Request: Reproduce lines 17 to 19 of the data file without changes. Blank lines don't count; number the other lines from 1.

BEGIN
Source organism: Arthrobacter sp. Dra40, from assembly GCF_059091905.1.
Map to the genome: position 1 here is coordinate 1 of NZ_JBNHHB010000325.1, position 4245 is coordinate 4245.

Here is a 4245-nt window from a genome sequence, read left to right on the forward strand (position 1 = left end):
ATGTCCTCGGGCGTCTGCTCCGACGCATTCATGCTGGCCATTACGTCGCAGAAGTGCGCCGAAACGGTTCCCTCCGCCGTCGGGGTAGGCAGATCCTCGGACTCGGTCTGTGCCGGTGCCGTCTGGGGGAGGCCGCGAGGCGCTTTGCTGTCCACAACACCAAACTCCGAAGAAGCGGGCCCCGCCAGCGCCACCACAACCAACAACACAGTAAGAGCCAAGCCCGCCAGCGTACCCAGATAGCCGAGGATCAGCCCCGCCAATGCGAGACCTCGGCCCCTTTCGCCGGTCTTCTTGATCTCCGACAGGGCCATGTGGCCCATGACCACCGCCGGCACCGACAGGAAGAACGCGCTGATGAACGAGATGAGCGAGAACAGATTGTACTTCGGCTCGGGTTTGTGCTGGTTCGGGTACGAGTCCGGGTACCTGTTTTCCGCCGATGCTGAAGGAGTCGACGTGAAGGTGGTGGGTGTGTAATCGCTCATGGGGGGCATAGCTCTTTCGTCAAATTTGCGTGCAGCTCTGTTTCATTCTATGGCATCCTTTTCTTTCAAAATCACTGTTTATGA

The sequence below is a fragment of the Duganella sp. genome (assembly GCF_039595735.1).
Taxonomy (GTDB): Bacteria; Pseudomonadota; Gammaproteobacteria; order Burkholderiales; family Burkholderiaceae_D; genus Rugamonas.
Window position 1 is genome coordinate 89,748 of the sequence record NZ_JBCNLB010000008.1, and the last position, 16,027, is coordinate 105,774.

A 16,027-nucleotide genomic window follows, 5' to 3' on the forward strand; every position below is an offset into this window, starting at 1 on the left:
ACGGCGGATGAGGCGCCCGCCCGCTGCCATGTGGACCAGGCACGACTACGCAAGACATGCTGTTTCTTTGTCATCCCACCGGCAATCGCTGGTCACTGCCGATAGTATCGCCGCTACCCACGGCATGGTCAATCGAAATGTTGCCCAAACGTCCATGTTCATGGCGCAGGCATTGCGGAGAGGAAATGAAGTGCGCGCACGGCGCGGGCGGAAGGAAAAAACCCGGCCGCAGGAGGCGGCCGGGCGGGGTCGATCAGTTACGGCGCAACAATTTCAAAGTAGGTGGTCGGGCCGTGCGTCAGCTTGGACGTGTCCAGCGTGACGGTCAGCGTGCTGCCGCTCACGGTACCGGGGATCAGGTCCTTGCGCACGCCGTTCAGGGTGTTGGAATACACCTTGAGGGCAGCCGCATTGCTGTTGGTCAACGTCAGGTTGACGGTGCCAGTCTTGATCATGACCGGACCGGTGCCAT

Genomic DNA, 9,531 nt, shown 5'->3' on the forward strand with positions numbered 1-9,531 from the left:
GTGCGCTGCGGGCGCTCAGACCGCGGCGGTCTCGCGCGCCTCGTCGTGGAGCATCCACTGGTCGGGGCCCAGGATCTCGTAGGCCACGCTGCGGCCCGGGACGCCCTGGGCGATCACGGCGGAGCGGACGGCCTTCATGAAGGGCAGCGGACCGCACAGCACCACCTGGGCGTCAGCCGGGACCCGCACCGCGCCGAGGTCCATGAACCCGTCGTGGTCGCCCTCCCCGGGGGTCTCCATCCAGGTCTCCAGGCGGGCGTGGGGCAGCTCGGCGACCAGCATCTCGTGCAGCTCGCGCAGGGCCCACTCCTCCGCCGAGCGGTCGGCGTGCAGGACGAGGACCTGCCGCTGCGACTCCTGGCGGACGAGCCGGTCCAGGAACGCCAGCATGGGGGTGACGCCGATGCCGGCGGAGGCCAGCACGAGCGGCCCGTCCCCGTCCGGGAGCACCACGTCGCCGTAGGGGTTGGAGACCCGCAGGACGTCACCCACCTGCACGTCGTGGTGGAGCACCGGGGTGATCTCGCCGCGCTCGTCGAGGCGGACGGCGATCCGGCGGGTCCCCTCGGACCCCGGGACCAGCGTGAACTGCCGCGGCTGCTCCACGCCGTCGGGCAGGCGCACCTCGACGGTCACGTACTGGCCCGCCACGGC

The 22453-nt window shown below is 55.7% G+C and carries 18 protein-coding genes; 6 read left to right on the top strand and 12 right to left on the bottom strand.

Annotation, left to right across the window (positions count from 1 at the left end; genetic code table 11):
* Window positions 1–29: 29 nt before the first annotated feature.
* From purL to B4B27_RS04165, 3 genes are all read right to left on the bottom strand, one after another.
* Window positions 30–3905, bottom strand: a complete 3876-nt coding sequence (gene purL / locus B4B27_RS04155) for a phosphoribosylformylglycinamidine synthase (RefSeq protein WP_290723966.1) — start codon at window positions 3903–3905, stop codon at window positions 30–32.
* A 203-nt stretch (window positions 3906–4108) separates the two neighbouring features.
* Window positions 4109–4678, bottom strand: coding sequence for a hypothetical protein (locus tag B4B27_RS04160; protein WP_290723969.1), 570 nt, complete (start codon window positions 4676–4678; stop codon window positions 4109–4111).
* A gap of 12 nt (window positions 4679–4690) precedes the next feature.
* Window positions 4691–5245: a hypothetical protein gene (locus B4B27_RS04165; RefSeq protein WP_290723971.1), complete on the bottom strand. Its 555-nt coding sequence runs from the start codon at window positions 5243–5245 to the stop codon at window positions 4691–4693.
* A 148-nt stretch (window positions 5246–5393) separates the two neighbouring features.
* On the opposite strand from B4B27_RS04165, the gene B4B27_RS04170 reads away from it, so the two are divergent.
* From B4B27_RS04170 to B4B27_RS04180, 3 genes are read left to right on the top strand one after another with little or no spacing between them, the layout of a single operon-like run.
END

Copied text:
* A 203-nt stretch (window positions 3906–4108) separates the two neighbouring features.
* Window positions 4109–4678, bottom strand: coding sequence for a hypothetical protein (locus tag B4B27_RS04160; protein WP_290723969.1), 570 nt, complete (start codon window positions 4676–4678; stop codon window positions 4109–4111).
* A gap of 12 nt (window positions 4679–4690) precedes the next feature.